Beyond the recipes and insipid biographies that were generated for the newsletter consistently in a predictable order and format, The Grapevine included autobiographical stories, displaying the subjective lives of its homeless associates; it examined local funding issues and priorities—how federal moneys were allocated, distributed, and spent; The Grapevine studied how people in need of housing gained entrance to metropolitan housing, and how the law regards metropolitan housing tenants differently than it does housed persons; the newspaper challenged local organizations, such as We Share, and how their administrators abused aid to the poor for personal profit.
In some of its toughest battles, the Grapevine took issue with local shelter providers in their policies—such as distribution of homeless moneys, or whether a certain location for a shelter was in the best interests of the homeless people who would have to travel there. From the location of check cashing operations next to bars and liquor stores, to the profit gouging tactics of Health Maintenance Organizations (HMOs), the Homeless Grapevine has balked at producing the cliche story and angle and ignored the repetition inherent in today’s media. And so my third realization is the integrity of the Grapevine, its dedication under the editorship of Brian Davis to pulling out realities and jolting the willing reader out of the gray journalism clouding all of our heads today.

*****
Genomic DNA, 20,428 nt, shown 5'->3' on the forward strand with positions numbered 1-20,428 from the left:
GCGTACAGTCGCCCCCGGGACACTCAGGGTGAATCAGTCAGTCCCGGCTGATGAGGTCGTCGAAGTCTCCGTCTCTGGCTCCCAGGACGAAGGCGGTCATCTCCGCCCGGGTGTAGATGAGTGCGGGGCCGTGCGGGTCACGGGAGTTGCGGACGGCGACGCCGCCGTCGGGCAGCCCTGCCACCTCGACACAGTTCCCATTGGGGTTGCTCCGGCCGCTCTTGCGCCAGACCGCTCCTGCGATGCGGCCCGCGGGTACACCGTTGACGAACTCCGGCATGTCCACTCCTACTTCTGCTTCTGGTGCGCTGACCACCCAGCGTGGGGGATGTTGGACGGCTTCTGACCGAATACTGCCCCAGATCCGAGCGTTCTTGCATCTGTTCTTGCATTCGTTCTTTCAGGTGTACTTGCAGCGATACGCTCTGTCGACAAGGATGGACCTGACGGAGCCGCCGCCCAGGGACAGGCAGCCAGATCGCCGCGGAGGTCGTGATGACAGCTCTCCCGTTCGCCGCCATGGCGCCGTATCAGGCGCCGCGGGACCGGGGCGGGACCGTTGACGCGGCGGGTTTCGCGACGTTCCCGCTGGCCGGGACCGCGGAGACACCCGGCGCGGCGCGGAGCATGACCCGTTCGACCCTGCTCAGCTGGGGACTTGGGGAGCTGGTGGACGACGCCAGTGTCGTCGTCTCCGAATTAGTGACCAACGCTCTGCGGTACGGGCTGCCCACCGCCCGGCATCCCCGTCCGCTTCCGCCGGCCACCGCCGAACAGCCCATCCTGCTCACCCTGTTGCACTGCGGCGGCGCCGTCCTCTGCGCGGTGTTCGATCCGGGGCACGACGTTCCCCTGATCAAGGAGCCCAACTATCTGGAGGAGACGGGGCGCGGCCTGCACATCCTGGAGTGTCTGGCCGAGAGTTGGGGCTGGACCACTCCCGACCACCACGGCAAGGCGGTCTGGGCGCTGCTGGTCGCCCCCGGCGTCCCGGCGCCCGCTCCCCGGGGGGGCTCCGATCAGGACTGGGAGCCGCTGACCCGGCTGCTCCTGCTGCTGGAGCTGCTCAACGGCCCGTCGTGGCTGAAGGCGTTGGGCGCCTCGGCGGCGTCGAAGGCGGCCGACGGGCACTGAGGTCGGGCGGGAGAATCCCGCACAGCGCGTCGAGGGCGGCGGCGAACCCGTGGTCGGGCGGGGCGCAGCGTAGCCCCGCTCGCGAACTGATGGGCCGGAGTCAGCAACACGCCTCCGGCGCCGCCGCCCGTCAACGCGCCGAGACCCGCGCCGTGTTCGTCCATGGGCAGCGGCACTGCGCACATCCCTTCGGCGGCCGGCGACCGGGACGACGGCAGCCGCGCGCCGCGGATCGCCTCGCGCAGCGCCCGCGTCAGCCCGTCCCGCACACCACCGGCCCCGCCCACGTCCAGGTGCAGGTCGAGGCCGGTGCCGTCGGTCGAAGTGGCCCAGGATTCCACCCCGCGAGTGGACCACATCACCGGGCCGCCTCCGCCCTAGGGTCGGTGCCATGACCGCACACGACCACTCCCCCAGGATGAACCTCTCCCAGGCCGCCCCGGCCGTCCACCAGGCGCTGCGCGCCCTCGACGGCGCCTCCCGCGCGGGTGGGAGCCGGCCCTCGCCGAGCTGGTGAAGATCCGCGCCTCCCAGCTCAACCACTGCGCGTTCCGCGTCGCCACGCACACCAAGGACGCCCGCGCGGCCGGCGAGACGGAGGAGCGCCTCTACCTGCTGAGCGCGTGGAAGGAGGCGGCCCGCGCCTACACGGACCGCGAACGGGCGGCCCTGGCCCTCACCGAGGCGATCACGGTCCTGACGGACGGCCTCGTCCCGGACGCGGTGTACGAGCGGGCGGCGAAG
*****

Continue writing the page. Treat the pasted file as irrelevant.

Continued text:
Finally, it is best to mention the obvious and by far the most important gap filled by the Grapevine: its provision of a voice to the thousands of homeless men and women who, out of fear or torpor or lack of access to a system they did not create and which doesn’t represent them, cannot be heard. This is one of the key reasons for the existence of The Homeless Grapevine, and a reason it needs to keep on existing.
The Grapevine has come a long was since its birth in 1993 as a photocopy paper. Its distribution has grown to over 11,000 readers, but its commitment to its mission of providing a voice to the voiceless and an income to the income-less has not changed. With a bit of luck, support, and with the continuation of the strong guidance it has right now, in ten years or more these most important of goals still will be a constant.
Copyright NEOCH and the Homeless Grapevine published July 1998 Cleveland Ohio